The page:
U.S. braces for winter energy price hikes

City skyline and river in winter

Forecast shows why Line 5 is vital

Oct. 20, 2021

It’s that time of year.

Pumpkins dot front yards, leaves are turning, and soon temperatures will fall, driving people to turn up their thermostats as they get ready for Michigan’s brisk fall and winter weather.

This year, the simple action of raising the thermostat is going to hit wallets—and hard, according to the U.S. Energy Information Administration (EIA) Winter Fuels Outlook released Oct. 13.

According to the EIA report, prices for U.S. consumers in general were 5.4% higher this September than last September. It is a strong reminder that inflation is affecting the global economy at a pace not seen in 13 years.

Bottlenecked supply chains are hampering the post-pandemic economy, pushing up prices for groceries, clothing, cleaning products, paper goods, and energy.

Propane, oil, natural gas and electricity are not immune to the uptick.

Worldwide, the price for heating with oil, natural gas, propane, and other fuels is surging as energy demand outstrips supply. As such, the EIA expects households will see heating bills increase by 54 percent over last year.

The approximately 50% of homes in the U.S. that rely on natural gas for heat could pay an average $746 this winter, an increase of 30% over last winter. The EIA estimates those across the Midwest and low-income households will shoulder the brunt of the increases, as will households that rely on propane for home heat.

Close to home, 55% of Michigan and 65% of the Upper Peninsula rely on Enbridge’s Line 5 in the Straits of Mackinac to meet their propane demands. As such, they unlikely are to experience the sharp price spikes and supply challenges most of the U.S. will face.

“As evidenced during the Arctic blast in February, Enbridge’s Line 5 has proven to be a reliable source for providing essential light crude oil and propane to the region,” said Bob Lehto, Enbridge’s operations manager for the northern Michigan area. “The continued safe operation of Line 5 will help Michigan blunt the spikes in energy prices that come from supply constraints.”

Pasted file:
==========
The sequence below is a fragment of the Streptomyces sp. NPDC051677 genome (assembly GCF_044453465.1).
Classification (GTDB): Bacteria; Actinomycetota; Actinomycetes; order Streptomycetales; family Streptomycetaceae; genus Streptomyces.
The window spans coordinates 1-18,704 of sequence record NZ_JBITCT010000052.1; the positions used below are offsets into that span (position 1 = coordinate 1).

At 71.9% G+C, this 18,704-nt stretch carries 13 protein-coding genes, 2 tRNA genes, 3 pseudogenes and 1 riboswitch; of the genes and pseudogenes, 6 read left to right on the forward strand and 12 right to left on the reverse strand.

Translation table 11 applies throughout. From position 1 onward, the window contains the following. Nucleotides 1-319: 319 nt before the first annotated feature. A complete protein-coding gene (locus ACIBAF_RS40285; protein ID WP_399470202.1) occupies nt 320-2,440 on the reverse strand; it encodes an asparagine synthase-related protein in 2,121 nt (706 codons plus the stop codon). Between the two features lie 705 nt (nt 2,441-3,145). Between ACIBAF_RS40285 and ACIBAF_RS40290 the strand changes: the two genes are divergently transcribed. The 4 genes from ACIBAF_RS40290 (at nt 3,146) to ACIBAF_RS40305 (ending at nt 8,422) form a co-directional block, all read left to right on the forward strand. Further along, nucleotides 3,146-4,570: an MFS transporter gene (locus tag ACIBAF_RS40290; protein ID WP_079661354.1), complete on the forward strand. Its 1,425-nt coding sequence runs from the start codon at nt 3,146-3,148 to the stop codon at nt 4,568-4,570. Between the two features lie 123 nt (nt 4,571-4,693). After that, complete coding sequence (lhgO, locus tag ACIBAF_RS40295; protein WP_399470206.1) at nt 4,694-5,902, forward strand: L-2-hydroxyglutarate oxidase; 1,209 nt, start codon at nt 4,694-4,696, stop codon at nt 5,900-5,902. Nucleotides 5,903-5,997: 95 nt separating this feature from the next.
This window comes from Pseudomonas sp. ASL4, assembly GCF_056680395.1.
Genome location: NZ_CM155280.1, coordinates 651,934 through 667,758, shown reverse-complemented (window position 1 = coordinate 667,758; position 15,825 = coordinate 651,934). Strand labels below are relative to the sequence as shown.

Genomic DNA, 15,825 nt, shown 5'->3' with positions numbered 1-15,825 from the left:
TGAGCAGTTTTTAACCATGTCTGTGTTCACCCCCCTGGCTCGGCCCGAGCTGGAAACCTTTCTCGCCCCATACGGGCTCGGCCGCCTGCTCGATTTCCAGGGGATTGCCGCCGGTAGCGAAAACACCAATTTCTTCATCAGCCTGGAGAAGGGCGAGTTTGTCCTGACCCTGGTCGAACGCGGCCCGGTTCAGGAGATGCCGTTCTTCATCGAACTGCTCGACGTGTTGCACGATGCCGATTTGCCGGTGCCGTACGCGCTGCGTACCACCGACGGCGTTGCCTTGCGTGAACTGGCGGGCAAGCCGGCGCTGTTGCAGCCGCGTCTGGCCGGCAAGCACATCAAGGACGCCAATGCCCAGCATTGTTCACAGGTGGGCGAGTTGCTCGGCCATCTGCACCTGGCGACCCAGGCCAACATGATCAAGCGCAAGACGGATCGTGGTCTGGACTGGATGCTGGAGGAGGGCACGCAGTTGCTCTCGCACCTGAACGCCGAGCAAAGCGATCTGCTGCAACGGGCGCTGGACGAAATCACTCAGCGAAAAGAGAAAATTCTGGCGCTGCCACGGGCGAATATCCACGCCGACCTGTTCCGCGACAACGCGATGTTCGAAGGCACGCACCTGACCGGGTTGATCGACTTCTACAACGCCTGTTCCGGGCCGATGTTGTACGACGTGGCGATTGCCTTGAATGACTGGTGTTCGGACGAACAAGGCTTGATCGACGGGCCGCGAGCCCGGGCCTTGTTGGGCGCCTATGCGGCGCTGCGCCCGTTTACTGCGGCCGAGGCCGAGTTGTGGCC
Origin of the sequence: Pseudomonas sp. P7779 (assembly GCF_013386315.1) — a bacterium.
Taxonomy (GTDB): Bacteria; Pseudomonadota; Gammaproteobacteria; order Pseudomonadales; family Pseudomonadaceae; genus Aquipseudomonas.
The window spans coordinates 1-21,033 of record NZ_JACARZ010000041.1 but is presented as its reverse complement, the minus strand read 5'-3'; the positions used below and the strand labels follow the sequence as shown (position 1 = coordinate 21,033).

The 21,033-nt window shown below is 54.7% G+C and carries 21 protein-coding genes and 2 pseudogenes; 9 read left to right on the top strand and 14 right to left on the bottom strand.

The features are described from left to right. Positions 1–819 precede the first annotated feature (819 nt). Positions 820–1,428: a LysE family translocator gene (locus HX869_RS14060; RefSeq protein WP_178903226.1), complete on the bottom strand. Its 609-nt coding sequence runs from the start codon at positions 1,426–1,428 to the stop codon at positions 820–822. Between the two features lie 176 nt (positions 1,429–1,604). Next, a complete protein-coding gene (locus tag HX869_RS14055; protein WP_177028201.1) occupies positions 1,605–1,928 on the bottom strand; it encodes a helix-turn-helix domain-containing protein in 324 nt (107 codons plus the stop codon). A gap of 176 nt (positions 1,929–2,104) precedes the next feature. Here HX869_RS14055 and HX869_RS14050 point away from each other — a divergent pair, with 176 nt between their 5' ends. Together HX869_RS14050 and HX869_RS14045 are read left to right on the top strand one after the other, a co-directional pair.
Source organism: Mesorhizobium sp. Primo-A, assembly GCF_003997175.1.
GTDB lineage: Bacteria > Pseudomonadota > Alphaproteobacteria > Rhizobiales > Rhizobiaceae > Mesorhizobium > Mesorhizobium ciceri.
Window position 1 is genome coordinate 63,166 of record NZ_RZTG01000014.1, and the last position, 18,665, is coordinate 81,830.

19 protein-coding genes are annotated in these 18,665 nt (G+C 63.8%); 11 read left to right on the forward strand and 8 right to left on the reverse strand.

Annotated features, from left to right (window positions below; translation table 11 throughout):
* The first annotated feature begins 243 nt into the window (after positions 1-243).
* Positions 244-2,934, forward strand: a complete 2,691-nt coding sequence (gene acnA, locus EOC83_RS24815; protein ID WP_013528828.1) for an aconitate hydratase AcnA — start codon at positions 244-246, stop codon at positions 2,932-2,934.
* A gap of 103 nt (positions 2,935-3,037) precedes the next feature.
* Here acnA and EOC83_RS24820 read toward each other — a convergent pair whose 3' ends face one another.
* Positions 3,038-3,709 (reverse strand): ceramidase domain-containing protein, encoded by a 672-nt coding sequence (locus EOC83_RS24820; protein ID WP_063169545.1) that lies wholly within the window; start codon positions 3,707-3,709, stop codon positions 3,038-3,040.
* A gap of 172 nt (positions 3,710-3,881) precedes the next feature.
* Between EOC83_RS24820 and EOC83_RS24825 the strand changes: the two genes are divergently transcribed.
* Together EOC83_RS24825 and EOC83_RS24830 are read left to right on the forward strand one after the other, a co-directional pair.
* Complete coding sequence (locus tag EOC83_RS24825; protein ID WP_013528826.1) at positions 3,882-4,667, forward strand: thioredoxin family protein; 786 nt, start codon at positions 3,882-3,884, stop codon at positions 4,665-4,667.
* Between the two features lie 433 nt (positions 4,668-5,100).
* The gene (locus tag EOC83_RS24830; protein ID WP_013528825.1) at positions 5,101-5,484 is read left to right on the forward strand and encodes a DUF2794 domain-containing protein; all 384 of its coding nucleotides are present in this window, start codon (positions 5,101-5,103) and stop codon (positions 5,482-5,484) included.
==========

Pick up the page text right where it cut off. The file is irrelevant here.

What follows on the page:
While most will experience the rise in energy costs, low-income families may likely shoulder the bulk of it, according to the EIA. Namely, the EIA report cites pay raises failing to keep pace with inflation putting people in a position to choose between staying warm or having food on the table.

“The U.S. is the largest producer of oil and natural gas,” continued Lehto. “People should not have to choose between eating and staying warm, because we have ample energy supplies. This underscores the importance of Enbridge constructing the Great Lakes Tunnel to house a replacement section of Line 5 in the Straits. The region has benefitted from Line 5 for 68 years, and construction of the Tunnel will enhance the continued safe operation of Line 5, protect our waterways and continue to provide the region with affordable supplies of propane and other fuels. The Tunnel makes a lot of sense.”